1516-2016: The 500 Years of the Ghetto of Venice

by Arcangelo Piai

Half a millennium ago, Venice decided that the Jews needed to reside in a secluded area, away from the city, the “Ghetto Nuovo” (New Ghetto): the first ghetto was born, a term and institution sadly put into practice in the rest of the world.

Until today, this area presents itself like an Island, accessible only by two bridges, once guarded by robust gates, because the residents were permitted to leave only during daytime, marked distinctively.
Nonetheless, these restrictions did not hinder the population to grow, which forced the authorities to enlarge the Ghetto Nuovo, adding the Ghetto Vecchio (old ghetto) in 1541 and the very new one in 1633.
To gain sufficient living space it was also necessary to proceed by expanding the buildings vertically – and still to date the buildings of the Ghetto are the tallest in Venice. Today, its residents are just a few hundred people, but the Ghetto of Venice remains one of the most characteristic and unique spots of the city. 500 years later the Jewish community is keeping their role within the city’s cultural life vital, maintaining religious traditions and offering their artistic and cultural patrimony to visitors from around the world.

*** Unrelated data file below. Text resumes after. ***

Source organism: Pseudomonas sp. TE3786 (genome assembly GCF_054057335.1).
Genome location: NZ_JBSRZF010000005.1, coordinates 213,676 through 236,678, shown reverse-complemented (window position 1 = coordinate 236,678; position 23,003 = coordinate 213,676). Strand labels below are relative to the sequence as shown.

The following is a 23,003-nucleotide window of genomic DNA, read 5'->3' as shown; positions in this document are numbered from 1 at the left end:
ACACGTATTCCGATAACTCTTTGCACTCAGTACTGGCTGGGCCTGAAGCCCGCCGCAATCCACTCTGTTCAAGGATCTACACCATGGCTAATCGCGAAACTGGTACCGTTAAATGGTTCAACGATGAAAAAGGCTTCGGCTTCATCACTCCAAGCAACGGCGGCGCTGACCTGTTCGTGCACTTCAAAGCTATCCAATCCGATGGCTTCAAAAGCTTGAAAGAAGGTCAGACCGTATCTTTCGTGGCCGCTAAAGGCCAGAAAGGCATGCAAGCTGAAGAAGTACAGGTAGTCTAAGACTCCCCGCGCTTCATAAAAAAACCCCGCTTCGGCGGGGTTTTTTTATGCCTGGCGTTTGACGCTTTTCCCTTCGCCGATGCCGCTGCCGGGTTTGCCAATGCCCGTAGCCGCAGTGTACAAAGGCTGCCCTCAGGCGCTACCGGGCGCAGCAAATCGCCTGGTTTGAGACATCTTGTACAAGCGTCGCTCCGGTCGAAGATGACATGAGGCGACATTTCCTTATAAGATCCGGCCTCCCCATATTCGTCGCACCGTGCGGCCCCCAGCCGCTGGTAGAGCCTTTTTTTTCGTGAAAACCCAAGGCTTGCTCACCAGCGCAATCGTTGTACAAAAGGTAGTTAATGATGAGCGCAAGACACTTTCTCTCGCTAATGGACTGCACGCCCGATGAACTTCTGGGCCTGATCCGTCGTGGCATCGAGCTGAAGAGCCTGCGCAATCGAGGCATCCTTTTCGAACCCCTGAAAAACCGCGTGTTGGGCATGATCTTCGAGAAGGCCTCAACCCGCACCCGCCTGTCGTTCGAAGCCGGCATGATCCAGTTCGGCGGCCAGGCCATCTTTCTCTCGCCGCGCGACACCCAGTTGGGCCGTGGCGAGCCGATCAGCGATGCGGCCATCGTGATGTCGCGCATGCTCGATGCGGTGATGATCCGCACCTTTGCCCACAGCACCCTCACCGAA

Regardless it being just within a few minutes reach from the train-station the flow of tourists hardly touches this area. Due to this, when entering the Ghetto you seem to be glancing into a world apart, where rituals and habits have remained those from once upon a time. Here you can find the bakery with the best sweets of Venice, products created abiding to the kosher kitchen-rules; a pair of restaurants offering traditional Jewish dishes and best wines from Israel; and here is where one of the only two female gondoliers works. In the afternoon kids meet to play on the square of the Ghetto Nuovo, whilst mothers and grandmothers are chatting on the benches. This one time the tourist are a minority, happily observing this corner of a still authentic Venice. On Friday night, after sunset, all activities come to an end and silence takes over: the commencement of Shabbat, the feast of rest, which lasts until Saturday’s sunset, respected by everyone, including the tourists.

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